Here’s the thing, these questions create authentic arguments. My co-host and I have entered into spirited exchanges over “secret ingredients” as silly “fake Christmas trees are better than real Christmas trees”. The topics are incredibly relatable to the listeners, who often have these friendly disagreement with friends and family.
How we came up with “Iron Chef Radio” might help you develop a new segment as well. Go to Target, Walmart, or any other big box store. Browse their party games section and see if you can turn one of them could work as a radio segment. Originally we tried to come up with a way to make “Cards Against Humanity” work on the radio, but feared we’d slip up with a fill-in-the-blank statement that would get us yanked off the air. We goofed around with a card game called “Utter Nonsense”, which asks players to read silly statements in a specific accent (Santa, pirate, etc). The game that ultimately inspired “Iron Chef Radio” is called “I Dissent”, which features 90 argument cards like “cats are jerks”.
Interviews of interesting guests are an indispensable part of doing a good show with sports on pause. Keeping the audience up-to-date on your community’s efforts to combat COVID-19 is part of what makes us essential. But so is keeping them entertained with a lighthearted segment that’ll take them out of that existential dread for a moment. Find the time to do that was something as ridiculous as “Iron Chef Radio”. It’ll keep your arguing skills sharp until sports returns.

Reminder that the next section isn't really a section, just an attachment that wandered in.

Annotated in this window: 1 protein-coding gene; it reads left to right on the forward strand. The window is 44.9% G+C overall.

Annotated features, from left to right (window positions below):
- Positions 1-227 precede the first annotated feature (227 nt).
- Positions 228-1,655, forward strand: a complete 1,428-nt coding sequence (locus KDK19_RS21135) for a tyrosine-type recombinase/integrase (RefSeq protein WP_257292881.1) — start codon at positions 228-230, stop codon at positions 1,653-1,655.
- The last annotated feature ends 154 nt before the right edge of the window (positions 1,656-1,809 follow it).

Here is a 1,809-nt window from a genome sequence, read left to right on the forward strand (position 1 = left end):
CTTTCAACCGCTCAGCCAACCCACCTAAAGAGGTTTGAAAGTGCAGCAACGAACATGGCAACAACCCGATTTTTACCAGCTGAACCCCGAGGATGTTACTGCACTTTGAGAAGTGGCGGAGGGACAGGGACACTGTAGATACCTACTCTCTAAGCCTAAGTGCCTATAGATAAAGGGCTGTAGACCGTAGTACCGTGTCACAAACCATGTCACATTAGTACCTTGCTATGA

Asking The Right Questions Helps Create Interesting Content
Asking questions that can get a subject to talk about their feelings is a much better way to get an interesting answer.
When ESPN’s Mike Greenberg interviewed Paolo Banchero in the lead-up to the NBA lottery on Tuesday, he asked what I’ve concluded is the single most maddening question that can be asked of any athlete preparing for any draft.
“Why do you believe you should be No. 1 pick in the NBA Draft?” Greenberg said.
Before I point out exactly why I have such a visceral reaction to such a harmless question, I want to point out the positives because Greenberg’s question avoids some of the most common pitfalls:
1) It is an actual question. That’s not as automatic as you think given the number of poor souls who are handed a microphone and say to their subject, “Talk about (whatever issue they want a quote or a sound bite on).” This is the mark of an amateur, creating the opening for an uncooperative subject to slam the door by saying, “What do you want me to say?”
2) Greenberg’s question can not be answered with a yes or a no. Questions that start with the word “Can you …” or “Did you …” may sound like they’re tough questions for the subject, but they’re actually fairly easy if the subject wants to offer an answer. Now, most interview subjects won’t take that one-word exit, but some will in a touchy situation.